One year ago this month, Lindsay Hollinger closed on her own three-bedroom Casa Joshua Tree after years of renting in Los Angeles. Unable to contain her excitement, she started demolition the very next day, ripping up the worn flooring and polishing the concrete slab beneath. Go-getter Lindsay isn’t a professional contractor; instead she’s a multi-talented art director, designer, painter, and illustrator with the imagination required to transform her 1,236-square-foot 1970s stucco box into “a zen-meets-desert feel, by way of Scandinavia.” She set out to revamp the interiors with the same peaceful and sacred feeling she finds in the surrounding desert.
Unfortunately, building that ambiance indoors took some time, as all the houses in Lindsay’s price range required major work. “I wanted to stay within my means, but have a beautiful home,” she shares. “I had to dig deep and assess what renovations I was physically (and mentally) capable of, and what I could afford.” Despite the need for updates, her current home had simple lines, had been well maintained, and called for mostly aesthetic changes. “I could live and work in the house while I renovated over time,” Lindsay explains. “It had beautiful light, a view of the mountains, a large kitchen, big backyard, and plenty of space for entertaining visitors.” For the biggest projects, Lindsay pulled in generous friends and even hired contractors. The master bath had the most dramatic work done — they removed the 1970s gold sparkle counters, replaced a leaking shower, and installed a new sink and butcherblock countertop. The kitchen’s good bones were preserved with updated finishes, and bedrooms were completed with the help of Grace’s own DIY bed frame tutorial.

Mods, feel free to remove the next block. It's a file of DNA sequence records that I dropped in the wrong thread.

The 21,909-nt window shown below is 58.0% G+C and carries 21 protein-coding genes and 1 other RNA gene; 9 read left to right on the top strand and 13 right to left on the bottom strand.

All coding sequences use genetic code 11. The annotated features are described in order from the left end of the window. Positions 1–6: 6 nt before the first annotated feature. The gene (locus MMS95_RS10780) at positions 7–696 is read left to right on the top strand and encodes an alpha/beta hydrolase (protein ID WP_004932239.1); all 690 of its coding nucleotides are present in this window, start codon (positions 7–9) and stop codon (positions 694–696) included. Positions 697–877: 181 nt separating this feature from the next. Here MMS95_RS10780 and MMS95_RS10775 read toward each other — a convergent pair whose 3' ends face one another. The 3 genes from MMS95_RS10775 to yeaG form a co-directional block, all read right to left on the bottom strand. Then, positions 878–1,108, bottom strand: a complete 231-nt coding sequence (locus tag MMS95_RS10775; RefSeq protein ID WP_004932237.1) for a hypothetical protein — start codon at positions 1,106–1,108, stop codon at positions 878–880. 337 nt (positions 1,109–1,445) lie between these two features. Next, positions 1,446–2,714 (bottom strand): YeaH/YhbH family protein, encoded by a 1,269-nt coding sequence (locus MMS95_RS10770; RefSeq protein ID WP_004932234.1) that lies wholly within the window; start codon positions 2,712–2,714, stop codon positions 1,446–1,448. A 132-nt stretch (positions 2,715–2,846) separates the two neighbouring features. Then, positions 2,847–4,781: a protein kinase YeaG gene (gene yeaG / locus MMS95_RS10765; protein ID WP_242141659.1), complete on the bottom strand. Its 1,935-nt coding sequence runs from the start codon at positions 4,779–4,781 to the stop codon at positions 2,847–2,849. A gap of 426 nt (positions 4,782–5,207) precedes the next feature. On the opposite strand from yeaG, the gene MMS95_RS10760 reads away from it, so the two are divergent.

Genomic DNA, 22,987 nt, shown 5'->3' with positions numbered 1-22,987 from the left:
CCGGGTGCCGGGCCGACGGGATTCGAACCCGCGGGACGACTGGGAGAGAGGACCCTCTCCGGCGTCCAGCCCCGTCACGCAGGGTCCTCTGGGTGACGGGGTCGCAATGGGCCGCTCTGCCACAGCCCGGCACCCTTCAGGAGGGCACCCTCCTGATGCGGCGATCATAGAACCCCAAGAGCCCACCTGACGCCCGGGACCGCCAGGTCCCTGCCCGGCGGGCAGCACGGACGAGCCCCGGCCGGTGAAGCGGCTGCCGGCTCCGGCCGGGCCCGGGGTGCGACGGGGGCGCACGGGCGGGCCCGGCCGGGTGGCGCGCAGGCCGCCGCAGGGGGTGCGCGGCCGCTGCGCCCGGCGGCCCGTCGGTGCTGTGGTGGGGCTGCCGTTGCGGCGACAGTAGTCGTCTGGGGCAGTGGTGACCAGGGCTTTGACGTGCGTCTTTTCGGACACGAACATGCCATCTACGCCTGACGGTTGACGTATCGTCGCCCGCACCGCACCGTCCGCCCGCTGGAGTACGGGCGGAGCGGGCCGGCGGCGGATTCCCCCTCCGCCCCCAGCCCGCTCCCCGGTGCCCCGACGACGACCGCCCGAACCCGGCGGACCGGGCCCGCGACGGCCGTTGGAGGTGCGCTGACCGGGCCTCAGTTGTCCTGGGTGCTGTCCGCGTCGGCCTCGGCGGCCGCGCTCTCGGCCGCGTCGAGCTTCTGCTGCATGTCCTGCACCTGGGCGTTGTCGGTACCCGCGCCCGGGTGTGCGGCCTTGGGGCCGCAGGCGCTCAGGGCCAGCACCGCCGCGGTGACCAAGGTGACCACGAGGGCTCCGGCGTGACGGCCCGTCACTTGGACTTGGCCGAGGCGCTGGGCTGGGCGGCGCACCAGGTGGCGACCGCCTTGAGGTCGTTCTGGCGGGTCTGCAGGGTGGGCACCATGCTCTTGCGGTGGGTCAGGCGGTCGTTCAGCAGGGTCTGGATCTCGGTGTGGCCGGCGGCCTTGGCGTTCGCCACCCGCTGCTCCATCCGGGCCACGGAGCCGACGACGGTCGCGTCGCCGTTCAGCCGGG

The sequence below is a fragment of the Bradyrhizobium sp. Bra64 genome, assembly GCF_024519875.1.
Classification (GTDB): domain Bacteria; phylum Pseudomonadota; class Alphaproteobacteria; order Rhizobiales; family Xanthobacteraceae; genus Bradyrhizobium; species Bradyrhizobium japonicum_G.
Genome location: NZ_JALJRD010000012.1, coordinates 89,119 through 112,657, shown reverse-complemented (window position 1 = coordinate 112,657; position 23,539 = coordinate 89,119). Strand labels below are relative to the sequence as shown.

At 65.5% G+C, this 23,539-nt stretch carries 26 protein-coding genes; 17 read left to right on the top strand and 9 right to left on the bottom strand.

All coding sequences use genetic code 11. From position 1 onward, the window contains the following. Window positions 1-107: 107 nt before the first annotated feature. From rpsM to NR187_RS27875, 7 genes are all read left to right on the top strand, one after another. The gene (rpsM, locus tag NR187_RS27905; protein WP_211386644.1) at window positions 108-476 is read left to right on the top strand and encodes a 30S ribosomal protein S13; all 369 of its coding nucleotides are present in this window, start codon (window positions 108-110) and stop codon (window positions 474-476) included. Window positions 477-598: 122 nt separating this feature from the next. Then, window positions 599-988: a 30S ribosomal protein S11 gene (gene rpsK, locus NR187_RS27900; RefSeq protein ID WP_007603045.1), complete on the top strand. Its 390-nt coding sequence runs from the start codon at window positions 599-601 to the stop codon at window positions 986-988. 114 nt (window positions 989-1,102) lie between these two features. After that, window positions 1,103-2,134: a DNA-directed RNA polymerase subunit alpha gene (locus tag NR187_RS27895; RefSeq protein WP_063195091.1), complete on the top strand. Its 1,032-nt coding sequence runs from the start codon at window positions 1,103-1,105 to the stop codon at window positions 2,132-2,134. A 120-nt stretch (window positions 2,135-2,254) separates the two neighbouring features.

Lindsay lives and works in her Casa, and she also hosts visiting artists and workshops in the space. Flexible furnishings allow for changes in the layout as needed. “I am most thankful that I get to experience the magic of the high desert and this wonderful community every day,” Lindsay says. “Sharing it with others is also an experience in gratitude — I can’t wait to teach workshopsin the fall in my space.” Her biggest success is that she made her own inspiring home in a simple way, on her terms, within her budget. “If you’ve got a stucco box or a tract home or something that is not considered ‘stylish’ — don’t worry, because you can still make it beautiful.” —Annie